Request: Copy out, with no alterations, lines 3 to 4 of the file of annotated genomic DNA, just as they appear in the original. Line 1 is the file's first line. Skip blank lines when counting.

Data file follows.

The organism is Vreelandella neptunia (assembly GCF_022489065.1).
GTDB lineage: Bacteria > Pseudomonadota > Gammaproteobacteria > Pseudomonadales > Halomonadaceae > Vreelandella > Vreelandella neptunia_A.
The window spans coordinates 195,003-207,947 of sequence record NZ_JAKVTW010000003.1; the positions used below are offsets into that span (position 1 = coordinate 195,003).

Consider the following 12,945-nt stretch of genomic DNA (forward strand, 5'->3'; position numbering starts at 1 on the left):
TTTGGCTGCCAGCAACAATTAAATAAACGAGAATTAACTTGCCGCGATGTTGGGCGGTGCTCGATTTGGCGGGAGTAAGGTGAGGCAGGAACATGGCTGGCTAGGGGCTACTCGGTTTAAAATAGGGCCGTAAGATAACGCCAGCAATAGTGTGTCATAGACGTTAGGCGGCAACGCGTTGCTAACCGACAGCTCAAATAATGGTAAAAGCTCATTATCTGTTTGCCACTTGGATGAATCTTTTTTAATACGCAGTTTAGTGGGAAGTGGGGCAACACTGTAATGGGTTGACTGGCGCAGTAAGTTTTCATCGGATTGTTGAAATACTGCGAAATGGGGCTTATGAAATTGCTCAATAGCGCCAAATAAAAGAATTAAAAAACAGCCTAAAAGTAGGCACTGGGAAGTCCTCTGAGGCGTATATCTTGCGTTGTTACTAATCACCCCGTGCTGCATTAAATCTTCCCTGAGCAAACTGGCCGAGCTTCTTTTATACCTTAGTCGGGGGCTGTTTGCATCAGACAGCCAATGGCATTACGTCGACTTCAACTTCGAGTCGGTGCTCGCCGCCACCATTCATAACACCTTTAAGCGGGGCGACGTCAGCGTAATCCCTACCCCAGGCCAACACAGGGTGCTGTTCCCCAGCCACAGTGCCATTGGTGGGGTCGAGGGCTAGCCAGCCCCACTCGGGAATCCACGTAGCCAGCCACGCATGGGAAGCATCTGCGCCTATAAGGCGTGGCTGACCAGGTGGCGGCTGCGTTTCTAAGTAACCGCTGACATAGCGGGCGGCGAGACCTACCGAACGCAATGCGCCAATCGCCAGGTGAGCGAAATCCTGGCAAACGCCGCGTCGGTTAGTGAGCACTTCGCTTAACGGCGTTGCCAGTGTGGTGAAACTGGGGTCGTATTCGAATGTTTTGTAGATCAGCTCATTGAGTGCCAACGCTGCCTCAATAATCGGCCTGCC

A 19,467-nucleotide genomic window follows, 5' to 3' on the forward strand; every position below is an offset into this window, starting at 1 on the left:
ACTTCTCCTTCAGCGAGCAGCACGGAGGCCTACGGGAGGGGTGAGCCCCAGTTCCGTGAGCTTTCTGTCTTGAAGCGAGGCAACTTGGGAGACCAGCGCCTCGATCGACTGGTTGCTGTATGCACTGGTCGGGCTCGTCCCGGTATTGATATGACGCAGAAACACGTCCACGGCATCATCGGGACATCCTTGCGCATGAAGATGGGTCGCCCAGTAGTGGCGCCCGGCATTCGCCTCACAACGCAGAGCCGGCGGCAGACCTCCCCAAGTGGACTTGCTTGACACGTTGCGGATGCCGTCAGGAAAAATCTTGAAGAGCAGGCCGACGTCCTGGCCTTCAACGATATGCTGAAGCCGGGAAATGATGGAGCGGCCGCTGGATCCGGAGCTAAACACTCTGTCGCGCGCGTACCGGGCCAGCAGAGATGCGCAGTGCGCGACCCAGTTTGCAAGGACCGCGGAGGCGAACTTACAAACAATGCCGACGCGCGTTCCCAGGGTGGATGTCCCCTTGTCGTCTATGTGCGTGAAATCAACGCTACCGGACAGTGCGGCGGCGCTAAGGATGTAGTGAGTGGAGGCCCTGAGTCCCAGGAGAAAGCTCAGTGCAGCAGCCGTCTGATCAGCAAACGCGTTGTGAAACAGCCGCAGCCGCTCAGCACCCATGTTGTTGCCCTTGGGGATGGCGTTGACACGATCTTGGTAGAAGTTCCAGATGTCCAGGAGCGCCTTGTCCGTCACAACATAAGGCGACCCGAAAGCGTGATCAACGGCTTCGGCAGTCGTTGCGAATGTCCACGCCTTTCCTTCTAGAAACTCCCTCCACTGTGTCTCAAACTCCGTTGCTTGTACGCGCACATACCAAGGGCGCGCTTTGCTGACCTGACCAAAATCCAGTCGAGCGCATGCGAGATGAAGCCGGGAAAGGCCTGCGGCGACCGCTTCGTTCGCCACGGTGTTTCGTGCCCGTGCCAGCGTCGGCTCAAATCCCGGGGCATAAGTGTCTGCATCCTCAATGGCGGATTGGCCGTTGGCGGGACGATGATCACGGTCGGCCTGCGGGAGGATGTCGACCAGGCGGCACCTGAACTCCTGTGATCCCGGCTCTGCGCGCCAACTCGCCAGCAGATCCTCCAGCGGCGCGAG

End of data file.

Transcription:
The window spans coordinates 195,003-207,947 of sequence record NZ_JAKVTW010000003.1; the positions used below are offsets into that span (position 1 = coordinate 195,003).

Consider the following 12,945-nt stretch of genomic DNA (forward strand, 5'->3'; position numbering starts at 1 on the left):